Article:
An oil price rally fueled by OPEC's deal to cut crude output fizzled out Thursday with analysts doubting the cartel's ability to seriously tackle a supply glut.
Energy-linked currencies led a rally in high-yielding units Thursday after OPEC's surprise deal to cut oil output sent crude prices soaring.
OPEC countries neared agreement on a preliminary accord Wednesday to limit oil production and support oil prices, despite lingering disagreements between regional rivals Saudi Arabia and Iran.
Tokyo stocks led a broad retreat in Asian markets Wednesday as the yen recovered, while regional energy firms struggled with crude prices on concern about the chances of success at an upcoming producers' meeting.
Oil prices posted marginal gains in Asia Wednesday as an industry report showing a decline in U.S. stockpiles was offset by worries about the chances of this week's key producers meeting ending with a deal to limit output.
The U.S. dollar held up Wednesday as investors awaited fresh clues about the Federal Reserve's plans for interest rates, after the first U.S. presidential debate lifted the greenback.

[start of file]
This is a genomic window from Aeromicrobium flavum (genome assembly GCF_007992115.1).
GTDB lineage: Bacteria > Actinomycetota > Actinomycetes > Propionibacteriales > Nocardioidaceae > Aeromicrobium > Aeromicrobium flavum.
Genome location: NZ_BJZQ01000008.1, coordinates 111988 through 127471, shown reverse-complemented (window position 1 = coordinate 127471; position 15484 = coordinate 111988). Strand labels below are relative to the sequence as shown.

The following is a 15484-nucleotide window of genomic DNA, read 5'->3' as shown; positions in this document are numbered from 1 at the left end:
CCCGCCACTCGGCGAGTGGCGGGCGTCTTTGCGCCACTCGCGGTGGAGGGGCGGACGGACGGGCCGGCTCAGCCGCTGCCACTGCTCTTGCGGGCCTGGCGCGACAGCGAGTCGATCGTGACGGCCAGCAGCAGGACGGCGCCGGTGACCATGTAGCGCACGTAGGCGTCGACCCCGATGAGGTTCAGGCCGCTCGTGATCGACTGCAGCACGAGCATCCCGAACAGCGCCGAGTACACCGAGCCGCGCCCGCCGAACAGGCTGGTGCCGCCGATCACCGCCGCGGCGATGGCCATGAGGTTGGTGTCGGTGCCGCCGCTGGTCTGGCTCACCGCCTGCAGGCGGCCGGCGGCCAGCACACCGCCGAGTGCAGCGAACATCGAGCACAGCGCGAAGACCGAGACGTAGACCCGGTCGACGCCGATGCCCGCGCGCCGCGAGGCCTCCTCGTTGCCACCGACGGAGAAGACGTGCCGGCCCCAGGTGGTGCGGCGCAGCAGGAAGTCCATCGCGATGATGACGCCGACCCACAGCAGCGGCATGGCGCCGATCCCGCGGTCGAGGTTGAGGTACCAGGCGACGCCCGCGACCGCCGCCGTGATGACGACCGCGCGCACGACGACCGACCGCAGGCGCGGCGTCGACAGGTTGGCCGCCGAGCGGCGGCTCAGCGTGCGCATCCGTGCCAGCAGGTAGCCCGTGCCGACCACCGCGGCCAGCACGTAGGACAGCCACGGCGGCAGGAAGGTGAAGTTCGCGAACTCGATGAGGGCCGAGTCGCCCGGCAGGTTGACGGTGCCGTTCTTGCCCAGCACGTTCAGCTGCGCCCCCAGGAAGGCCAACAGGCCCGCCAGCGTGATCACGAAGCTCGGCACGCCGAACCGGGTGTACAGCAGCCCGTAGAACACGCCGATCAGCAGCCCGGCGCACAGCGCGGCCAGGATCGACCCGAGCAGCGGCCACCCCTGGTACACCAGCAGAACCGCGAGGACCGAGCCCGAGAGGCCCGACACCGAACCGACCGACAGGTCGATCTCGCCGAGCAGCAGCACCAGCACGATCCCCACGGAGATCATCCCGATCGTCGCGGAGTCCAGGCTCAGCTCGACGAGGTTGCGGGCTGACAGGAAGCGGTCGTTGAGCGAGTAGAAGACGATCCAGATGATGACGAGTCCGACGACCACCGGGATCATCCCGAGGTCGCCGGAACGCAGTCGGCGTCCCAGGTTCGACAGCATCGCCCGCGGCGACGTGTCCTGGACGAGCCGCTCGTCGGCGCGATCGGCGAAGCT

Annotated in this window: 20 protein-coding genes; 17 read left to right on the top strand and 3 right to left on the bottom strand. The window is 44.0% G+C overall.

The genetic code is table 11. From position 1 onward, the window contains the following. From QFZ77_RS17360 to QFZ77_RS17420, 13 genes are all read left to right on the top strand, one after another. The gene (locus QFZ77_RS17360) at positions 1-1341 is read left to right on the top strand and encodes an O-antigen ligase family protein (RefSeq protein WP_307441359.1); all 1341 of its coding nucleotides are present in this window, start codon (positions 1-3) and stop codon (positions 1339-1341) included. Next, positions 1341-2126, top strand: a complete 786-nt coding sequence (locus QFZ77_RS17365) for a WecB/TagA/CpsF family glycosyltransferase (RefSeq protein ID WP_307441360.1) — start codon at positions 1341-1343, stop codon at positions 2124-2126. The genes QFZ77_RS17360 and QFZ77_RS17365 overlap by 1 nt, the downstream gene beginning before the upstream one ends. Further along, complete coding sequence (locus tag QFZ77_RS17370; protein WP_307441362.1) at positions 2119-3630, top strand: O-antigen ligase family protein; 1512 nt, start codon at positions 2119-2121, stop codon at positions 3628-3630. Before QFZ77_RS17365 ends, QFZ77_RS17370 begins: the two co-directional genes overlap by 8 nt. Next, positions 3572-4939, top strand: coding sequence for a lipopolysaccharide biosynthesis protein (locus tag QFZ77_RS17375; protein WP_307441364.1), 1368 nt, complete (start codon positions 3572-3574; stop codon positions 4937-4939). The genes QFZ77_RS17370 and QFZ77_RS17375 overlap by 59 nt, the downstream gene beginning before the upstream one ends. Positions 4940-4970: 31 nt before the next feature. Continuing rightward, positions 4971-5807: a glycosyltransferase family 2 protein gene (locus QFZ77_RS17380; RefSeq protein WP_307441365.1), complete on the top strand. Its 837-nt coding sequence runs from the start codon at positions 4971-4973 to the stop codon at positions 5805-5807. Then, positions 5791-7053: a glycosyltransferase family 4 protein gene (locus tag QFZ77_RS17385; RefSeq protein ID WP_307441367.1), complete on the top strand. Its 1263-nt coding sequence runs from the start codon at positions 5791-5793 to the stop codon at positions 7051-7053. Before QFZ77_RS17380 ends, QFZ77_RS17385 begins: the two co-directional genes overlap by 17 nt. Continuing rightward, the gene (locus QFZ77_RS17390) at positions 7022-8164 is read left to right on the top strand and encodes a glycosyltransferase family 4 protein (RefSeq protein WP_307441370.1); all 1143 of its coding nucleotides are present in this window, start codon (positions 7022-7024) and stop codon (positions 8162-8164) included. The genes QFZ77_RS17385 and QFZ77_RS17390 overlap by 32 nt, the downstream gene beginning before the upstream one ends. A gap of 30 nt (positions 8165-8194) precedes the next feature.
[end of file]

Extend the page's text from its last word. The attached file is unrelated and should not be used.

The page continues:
European stocks fell Tuesday on a fading rally triggered by Hillary Clinton's upbeat performance in the first U.S. presidential debate over Republican rival Donald Trump, but markets in Asia were up.
Oil prices edged down in Asia Tuesday amid continued speculation about whether producers will agree to restrict output at talks in Algeria this week, analysts said.
The World Trade Organization (WTO) on Tuesday revised down its 2016 global trade forecast by more than a percentage point, warning growth had hit its slowest pace since the global financial crisis.
Cartels only work when their members stick together -- but precious little unity is likely to be on show among Organization of the Petroleum Exporting Countries (OPEC) producers at a key meeting in Algiers on Wednesday.